Expert body urges governments to consider whether drunk or fatigued people should use driverless cars

Australia’s National Transport Commission (NTC) has suggested governments will soon need to make a judgement call on whether fatigued people or people under the influence of drink or drugs can use driverless cars.

In its ‘Changing driving laws to support automated vehicles’ discussion paper, the NTC said a conversation is needed to make sure the road safety benefits of automated vehicles were being fully exploited.

On drink driving the NTC said: “The NTC believes that the introduction of automated vehicles will have overall safety benefits for the road network by reducing the risk of human error. Barriers to use will reduce the uptake of automated vehicles and, therefore, the associated road safety benefits.

“One potential barrier to receiving the full benefits of automated vehicles would be to require occupants of automated vehicles, who are not driving, to comply with drink-driving laws,” reads the NTC’s report.

“Enabling people to use an automated vehicle to drive them home despite having consumed alcohol has the potential to improve road safety outcomes by reducing the incidence of drink-driving.”

Despite acknowledging that to take advantage of the benefits associated with driverless cars people under the influence of drink or drugs should be allowed to use the tech, the NTC did also admit that this decision would come with its own problems.

The major risk the NTC highlighted was that a person under the influence of drink or drugs could begin a journey in driverless mode but then take over control of the car and put other drivers at risk.

“A risk of providing exemptions is that an occupant may subsequently choose to take over driving the vehicle while under the influence of alcohol or drugs. If this occurred, they would become the driver of the vehicle and drink and drug driving offences would apply,” said the NTC’s paper.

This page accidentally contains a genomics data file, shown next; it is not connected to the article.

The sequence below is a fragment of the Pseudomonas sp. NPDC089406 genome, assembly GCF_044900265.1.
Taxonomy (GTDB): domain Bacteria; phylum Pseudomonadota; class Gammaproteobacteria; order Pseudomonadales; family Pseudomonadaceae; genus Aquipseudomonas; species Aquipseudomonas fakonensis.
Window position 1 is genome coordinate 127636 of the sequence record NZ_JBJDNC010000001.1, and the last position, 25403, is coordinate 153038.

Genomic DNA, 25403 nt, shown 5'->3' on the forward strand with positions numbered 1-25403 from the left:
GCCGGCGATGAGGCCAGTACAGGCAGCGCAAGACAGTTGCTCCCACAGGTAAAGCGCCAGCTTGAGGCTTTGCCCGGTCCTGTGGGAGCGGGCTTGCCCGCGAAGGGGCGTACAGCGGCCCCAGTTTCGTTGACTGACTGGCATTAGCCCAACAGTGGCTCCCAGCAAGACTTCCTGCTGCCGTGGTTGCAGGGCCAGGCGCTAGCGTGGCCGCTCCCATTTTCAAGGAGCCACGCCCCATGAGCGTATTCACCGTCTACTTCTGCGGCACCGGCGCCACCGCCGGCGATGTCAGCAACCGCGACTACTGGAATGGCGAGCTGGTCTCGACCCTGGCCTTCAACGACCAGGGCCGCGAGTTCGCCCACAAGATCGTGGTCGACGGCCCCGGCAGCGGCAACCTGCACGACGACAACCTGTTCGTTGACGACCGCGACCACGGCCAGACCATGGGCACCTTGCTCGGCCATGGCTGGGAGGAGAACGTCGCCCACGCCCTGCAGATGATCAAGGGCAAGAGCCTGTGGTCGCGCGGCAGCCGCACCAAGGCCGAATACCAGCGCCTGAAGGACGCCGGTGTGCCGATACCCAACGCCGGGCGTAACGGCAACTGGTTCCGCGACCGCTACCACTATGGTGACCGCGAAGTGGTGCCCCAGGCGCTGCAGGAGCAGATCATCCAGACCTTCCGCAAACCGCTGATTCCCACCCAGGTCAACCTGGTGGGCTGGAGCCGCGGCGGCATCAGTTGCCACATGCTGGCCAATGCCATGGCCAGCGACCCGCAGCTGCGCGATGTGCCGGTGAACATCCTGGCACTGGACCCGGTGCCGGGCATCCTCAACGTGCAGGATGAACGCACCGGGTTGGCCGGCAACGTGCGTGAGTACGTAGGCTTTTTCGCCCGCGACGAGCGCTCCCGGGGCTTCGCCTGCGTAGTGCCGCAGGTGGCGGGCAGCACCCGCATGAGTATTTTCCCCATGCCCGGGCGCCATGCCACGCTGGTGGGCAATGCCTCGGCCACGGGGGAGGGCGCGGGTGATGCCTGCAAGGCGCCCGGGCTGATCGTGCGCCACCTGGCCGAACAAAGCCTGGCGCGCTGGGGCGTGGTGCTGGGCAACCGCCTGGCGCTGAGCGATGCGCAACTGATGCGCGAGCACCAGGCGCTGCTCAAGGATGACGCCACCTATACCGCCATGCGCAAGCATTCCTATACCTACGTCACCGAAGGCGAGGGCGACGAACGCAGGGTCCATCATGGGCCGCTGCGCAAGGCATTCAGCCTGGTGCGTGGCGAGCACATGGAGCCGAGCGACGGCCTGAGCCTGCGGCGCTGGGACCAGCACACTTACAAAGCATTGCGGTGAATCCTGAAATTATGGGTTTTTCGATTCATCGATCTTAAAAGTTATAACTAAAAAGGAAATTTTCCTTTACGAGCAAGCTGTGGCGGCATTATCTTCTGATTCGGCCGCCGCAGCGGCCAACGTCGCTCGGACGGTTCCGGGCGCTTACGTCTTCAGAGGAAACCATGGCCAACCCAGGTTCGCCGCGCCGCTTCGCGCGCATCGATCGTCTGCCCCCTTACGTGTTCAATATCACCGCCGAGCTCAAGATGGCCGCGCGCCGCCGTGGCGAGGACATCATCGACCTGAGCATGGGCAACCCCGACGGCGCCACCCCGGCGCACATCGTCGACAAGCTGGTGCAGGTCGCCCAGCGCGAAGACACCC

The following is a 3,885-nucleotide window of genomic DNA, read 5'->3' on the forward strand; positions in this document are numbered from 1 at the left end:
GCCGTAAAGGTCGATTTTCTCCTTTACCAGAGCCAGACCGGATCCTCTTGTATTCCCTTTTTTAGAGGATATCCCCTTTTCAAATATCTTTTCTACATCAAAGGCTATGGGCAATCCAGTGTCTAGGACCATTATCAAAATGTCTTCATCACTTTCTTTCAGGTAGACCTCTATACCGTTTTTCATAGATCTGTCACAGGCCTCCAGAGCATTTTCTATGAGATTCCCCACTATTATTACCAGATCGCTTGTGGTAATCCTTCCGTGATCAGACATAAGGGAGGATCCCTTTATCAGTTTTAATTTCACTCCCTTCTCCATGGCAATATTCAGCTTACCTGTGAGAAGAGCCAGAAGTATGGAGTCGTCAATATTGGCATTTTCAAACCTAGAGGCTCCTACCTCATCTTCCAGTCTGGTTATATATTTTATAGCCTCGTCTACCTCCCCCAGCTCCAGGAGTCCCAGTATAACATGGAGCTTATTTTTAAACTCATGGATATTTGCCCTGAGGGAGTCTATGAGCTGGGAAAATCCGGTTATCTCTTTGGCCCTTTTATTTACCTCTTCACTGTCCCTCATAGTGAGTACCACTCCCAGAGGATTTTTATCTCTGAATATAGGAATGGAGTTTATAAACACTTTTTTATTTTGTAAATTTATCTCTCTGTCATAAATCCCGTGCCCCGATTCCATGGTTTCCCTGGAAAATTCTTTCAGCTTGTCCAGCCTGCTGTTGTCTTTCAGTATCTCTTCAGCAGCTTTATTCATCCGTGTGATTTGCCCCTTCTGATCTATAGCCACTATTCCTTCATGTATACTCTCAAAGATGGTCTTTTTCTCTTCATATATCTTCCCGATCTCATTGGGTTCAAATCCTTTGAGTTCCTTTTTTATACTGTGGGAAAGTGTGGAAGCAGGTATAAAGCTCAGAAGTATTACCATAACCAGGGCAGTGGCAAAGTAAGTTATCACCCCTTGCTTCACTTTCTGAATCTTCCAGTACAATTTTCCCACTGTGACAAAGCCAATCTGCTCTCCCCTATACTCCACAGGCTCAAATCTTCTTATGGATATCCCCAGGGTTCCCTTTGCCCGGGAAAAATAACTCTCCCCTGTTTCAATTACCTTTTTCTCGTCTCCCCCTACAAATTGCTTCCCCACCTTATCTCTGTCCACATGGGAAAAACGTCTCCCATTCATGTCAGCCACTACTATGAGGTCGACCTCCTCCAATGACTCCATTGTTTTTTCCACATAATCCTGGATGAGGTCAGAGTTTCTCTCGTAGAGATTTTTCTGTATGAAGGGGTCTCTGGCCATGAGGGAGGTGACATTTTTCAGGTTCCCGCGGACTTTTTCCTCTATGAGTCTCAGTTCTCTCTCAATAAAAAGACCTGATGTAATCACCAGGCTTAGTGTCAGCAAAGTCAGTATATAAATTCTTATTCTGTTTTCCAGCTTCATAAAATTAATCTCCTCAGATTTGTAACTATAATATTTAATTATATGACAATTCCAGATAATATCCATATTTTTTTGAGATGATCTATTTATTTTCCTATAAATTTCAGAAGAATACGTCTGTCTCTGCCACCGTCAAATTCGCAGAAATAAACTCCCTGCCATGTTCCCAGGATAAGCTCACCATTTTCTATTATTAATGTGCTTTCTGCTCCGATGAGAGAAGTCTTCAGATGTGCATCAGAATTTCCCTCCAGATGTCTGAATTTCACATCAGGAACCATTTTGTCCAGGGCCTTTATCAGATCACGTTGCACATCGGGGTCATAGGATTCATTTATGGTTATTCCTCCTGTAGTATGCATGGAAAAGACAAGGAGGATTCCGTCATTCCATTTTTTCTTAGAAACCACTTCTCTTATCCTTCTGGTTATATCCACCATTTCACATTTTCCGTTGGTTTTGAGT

“However, the road safety risks of exempting someone who may take over the driving task from the offences that prohibit driving or attempting to put a vehicle in motion while affected by alcohol or drugs, and waiting to see if they do in fact take over the driving task, may be too great. Governments will need to make a policy decision on where the overall safety benefit lies.”

On fatigue, the NTC said that while fatigue doesn’t impact driverless tech, it still needs to be considered if passengers are to become a “fallback” driver.

“Fatigue is not a relevant concept for an ADS so these provisions would not be relevant to the ADS. However, fatigue provisions should apply to a fallback-ready user for a fatigue regulated heavy vehicle,” reads the NTC statement.

“There will also be a need to consider how fatigue requirements should apply in situations where a human driver is not the fallback-ready user but will take over driving at some stage in the journey—for example, when the vehicle is leaving its operational design domain.

DeepMind’s Go-playing AI can learn the game for itself now

Google’s AI subsidiary DeepMind believes it is one step closer to creating AI with general intelligence because its Go-playing software, AlphaGo, has been updated and can now teach itself how to play. AlphaGo Zero was only programmed with Go's basic rules, and from there it learns everything else by itself.

Source: The Verge

UK spies monitoring social media in mass surveillance tactic

The privacy rights group Privacy International says it has obtained evidence for the first time that UK spy agencies are collecting social media information on potentially millions of people. The discovery raises concerns about whether effective oversight of the mass surveillance programs is in place.

Source: TechCrunch

Blue Origin passes hot-fire test